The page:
The Benefits of Prenatal, Postnatal and Infant Massage – An Interview with Genavieve B., LMT, CESMT

The benefits of prenatal, postnatal, and infant massage

Pregnancy and Body Changes

When I was pregnant with my daughter, I had no idea how different, physically, my body would be during pregnancy, and then after giving birth. You can sit and talk all day with experienced mothers or read all of the pregnancy books about how your life and body is going to change during and afterward pregnancy, but it’s totally different when you actually experience it. The morning sickness, food cravings, body aches, hip/back/and belly pain, and physical changes can take their toll over 9 months. Here is how Prenatal, Postnatal and Infant Massage comes into play.

The discomfort and stress you feel after giving birth puts icing on the cake. Your new baby can also experience stress during the birthing process. (Yikes!) While not every woman experiences the same discomforts during pregnancy and after birth there are things you can do to alleviate the discomforts you, and your baby, do have. One of the ways is Prenatal, Postnatal and Infant massage. For this post, and my first ever interview, I had the privilege and pleasure of interviewing Genavieve B., a licensed massage therapist also certified in Prenatal and Infant Massage, to find out from her the benefits of Prenatal, Postnatal and Infant massages.

The benefits of prenatal, postnatal, and infant massage

Q. Is there any difference, other than the use of extra support, between a traditional massage and a prenatal massage?

A. “There are quite a few different things about a traditional massage and a prenatal massage. Those that are trained and certified as prenatal massage therapists have been taught the do’s and don’ts of performing massages on expecting mothers. Having additional and specialized pillows for support are just a few of those things. We are also taught about different contraindications or reasons to not work on women who are expecting as well as specific pressure points to avoid during a massage that some feel may trigger contractions, and aroma therapy notes (Essential oils) that should not be used with pregnant or nursing women.”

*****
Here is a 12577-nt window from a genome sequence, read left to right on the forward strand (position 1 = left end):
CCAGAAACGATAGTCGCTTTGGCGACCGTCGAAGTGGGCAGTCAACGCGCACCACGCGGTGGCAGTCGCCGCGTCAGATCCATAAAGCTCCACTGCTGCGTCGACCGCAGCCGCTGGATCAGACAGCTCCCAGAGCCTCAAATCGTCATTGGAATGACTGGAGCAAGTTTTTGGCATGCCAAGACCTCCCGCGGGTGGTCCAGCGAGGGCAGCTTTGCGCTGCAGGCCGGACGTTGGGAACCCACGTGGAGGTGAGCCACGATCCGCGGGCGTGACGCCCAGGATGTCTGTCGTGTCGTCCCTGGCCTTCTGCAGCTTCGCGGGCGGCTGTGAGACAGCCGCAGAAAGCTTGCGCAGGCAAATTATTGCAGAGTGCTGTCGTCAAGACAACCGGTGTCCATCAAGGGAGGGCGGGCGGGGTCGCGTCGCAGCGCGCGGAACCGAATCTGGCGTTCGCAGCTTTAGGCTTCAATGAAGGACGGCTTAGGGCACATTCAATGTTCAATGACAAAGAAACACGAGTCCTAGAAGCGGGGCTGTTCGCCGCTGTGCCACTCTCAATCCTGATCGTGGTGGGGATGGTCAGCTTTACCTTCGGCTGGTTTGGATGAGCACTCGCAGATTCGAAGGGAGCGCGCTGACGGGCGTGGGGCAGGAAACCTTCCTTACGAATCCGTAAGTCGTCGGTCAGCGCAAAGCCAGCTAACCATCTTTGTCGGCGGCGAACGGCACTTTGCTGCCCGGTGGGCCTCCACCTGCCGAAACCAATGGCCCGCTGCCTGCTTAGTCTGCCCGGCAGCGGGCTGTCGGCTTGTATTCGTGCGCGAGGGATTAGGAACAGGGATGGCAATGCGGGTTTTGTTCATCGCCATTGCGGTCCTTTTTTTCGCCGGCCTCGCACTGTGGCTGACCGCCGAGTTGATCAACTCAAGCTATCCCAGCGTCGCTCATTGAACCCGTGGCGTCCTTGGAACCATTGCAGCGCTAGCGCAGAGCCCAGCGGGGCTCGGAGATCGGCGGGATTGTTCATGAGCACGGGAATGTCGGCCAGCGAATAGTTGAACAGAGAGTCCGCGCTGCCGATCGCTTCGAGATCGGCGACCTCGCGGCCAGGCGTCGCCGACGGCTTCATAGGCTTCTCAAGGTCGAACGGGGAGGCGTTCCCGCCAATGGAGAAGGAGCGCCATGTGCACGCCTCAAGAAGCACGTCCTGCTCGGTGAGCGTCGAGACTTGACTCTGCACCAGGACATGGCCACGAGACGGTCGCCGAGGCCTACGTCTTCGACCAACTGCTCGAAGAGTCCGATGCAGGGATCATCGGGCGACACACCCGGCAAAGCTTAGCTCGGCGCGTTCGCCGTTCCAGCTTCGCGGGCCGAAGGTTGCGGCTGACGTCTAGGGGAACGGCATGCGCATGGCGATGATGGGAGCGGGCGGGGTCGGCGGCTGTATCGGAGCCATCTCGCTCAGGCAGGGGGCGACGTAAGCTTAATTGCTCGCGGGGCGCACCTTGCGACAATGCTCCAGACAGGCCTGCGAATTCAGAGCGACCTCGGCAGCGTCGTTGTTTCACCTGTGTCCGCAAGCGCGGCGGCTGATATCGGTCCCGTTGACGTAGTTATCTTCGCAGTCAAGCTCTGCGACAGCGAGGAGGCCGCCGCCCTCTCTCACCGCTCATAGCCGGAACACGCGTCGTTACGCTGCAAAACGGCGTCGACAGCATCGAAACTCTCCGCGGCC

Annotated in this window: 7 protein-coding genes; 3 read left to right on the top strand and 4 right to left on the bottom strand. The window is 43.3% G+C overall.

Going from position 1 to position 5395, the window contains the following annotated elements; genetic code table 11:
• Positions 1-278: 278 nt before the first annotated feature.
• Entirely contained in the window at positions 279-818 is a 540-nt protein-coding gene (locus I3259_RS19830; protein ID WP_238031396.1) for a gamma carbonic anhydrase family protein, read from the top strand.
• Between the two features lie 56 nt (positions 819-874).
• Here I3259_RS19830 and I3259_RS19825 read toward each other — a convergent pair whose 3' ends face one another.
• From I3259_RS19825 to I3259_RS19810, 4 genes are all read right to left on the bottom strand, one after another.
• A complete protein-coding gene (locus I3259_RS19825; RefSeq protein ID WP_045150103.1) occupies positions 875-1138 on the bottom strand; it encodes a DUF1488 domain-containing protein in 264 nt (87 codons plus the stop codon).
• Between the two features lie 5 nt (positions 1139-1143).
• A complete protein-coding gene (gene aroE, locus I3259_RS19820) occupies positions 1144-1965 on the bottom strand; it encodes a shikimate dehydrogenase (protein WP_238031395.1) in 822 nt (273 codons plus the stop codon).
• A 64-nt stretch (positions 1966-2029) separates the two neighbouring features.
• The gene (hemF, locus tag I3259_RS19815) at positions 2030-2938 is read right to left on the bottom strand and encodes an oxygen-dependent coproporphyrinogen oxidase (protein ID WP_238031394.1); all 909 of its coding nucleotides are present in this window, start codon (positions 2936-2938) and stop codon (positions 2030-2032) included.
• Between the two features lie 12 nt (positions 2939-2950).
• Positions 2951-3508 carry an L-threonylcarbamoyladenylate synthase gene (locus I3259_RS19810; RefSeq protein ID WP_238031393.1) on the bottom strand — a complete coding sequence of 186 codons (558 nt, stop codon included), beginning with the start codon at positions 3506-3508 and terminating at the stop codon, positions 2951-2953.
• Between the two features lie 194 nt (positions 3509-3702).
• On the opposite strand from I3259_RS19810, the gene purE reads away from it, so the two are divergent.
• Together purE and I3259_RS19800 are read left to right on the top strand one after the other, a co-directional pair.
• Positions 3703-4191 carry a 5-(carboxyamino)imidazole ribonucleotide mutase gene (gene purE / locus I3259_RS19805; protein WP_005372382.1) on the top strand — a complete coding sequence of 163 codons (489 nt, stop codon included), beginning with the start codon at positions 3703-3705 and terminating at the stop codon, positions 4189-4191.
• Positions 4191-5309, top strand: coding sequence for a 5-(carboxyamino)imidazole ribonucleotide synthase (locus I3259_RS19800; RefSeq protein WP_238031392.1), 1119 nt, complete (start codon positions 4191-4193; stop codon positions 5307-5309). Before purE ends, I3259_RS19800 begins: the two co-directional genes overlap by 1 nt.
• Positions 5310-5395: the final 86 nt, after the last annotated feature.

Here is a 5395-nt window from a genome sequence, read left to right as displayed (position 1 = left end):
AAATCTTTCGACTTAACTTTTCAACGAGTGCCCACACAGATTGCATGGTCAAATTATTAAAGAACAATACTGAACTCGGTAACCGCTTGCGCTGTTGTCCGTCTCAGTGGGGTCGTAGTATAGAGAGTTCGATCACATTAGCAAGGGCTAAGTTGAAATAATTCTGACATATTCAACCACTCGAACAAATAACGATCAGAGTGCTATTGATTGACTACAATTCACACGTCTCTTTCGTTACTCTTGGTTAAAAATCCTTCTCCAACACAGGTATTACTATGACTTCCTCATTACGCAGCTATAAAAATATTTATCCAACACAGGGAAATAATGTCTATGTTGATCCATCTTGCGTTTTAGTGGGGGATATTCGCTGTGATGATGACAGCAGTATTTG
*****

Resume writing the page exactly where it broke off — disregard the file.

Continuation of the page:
Q. Why do massage therapists suggest you not get a massage during your first trimester?

A. “The main reason many massage therapists will not work on a woman in her first trimester is because at that point the pregnancy is fragile, and we would feel terrible if there was any chance we would have a negative effect on someone’s pregnancy. These trends seem to have shifted a bit, and some therapists will work on the expecting mothers in the first trimester as long as the expecting mother agrees. Many medical professionals argue that massage doesn’t have enough of an effect on the body to alter the pregnancy in any way, however, many therapists like myself would rather play it safe for all parties and wait out the first trimester.”

Q. What are the health benefits of prenatal massages?

A. “Massages are a blessing to add to any pregnancy. It helps relieve stress in general, relieve the joint and muscle fatigue that can cause sciatica, low back pain, edema especially in the legs, headaches, and various other aches and pains that come further along in pregnancy. It helps reduce the appearance of stretch marks, strengthens the immune system by keeping the circulatory and lymphatic systems active, and most of all it will help with insomnia.”

Q. How often would you recommend women get prenatal massages?

A. “The frequency of massage depends on each individual no matter if they are pregnant or not. In general, I always suggest one massage a month. For more complex clients it is often more frequent than that. For example, if you are having edema, or sciatica that are persistent or worsening you may want to get a massage more often. Your therapist will be able to better design a specialized plan just for you as you get closer to the delivery of your bundle of joy.”